· Google search for the enterprise’s business. While such a website is not required, USCIS has mentioned the lack of credibility of the absence of an enterprise website when substantial marketing of the business’s products or services is part of the plan.

    · USCIS records concerning any permanent residence or other immigration status claimed concerning workers to be counted toward the ten full-time employee requirement.

    Overcapitalization Cases

    In one I-829 petition involving an enterprise established to perform freight management, transportation brokerage, and warehouse management, the investor produced various corporate formation documents and evidence of $1,000,000 being placed into a corporate bank account, plus a lease agreement for a warehouse and office space and an industrial building shared by three parties jointly along with bank statements, financial statements, and business invoices. The adjudicator noticed that the “petitioner’s business plan does not include a projection of the amount of capital required to get the proposed investment up and running.” The evidence showed that the $1,000,000 investment had never been spent at all, sitting in a bank account. The adjudicator concluded that the investment capital had never been at risk and the enterprise was unnecessarily capitalized. The intriguing aspect of this case that the business plan approved in the I-526 petition had not stated clearly the uses for the $1,000,000. USCIS issued an RFE, and the outcome of the response is not known. [27]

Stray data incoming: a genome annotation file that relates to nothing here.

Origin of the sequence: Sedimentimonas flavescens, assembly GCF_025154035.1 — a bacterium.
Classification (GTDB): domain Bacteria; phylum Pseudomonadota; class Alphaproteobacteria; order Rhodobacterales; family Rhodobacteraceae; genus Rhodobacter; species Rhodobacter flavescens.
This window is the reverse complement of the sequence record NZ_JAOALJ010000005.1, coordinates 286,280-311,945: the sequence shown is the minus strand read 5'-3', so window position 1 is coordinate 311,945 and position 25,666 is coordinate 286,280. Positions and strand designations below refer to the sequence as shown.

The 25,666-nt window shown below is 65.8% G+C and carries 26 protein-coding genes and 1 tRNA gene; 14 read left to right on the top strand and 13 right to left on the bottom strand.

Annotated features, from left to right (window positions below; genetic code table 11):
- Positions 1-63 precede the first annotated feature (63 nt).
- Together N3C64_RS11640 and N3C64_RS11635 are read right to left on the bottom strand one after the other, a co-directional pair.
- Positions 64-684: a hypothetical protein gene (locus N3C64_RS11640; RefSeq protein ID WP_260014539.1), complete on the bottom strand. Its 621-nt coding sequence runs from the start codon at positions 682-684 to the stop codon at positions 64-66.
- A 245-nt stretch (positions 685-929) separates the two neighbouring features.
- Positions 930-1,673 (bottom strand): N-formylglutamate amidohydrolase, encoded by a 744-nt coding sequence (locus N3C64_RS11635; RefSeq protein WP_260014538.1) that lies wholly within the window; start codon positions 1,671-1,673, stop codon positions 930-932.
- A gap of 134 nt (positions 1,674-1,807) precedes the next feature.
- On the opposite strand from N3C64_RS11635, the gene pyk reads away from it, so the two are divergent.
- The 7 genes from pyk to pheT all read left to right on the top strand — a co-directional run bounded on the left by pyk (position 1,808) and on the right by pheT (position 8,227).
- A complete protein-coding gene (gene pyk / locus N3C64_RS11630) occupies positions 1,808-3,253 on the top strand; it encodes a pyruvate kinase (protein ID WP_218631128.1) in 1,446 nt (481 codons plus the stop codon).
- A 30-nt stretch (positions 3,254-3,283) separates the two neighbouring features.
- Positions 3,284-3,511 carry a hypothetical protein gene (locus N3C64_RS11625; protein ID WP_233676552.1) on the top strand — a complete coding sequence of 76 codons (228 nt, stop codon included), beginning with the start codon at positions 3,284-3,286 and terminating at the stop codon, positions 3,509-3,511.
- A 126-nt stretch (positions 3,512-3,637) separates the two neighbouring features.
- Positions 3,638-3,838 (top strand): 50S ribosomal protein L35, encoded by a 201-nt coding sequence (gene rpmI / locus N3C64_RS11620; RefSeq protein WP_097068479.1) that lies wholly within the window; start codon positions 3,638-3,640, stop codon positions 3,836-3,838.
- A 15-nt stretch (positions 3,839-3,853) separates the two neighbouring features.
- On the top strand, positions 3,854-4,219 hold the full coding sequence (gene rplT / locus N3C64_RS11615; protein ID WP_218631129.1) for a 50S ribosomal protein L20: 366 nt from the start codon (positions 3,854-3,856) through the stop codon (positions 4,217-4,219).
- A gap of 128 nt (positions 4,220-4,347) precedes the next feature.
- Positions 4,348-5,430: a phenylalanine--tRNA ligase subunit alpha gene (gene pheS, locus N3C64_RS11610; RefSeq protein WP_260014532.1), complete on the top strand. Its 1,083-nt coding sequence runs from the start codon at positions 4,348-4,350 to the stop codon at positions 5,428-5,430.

USCIS took a similar approach in an I-829 petition by an investor in a transportation company that claimed to have purchased six heavy-duty trucks costing $560,000 with down payments of $122,000. The staffing plan for the business did not include any freight delivery truck drivers. The officer concluded that the enterprise involved only the requisition of transportation from freight carriers to ship plant products for its clients. The officer found no evidence of actual expenditures, even on the down payment for the trucks. Finding that the investor never had infused the $1,000,000 into the operation of the enterprise, USCIS denied the petition. [28]

    Tenant Occupancy Cases

    Two RFEs issued in 2012 provide insight into USCIS adjudicators’ approach to job creation in petitions involving the construction of commercial buildings and the resulting employees of tenants in the building. Starting in 2012, USCIS has started to challenge in I-526 petitions the practice of counting the jobs of tenants in commercial buildings in the absence of compelling evidence that the tenants would not be operating and employing those workers in the absence of that particular space. Nevertheless, many such I-526 petitions were approved before USCIS began raising this issue, and such investors will be filing I-829 petitions for some time. In adjudicating I-829 petitions, USCIS does not seem to be reneging on its past recognition of the tenant occupancy concept under which it approved the I-526, but it does require proof of the tenant occupancy and job levels. [29]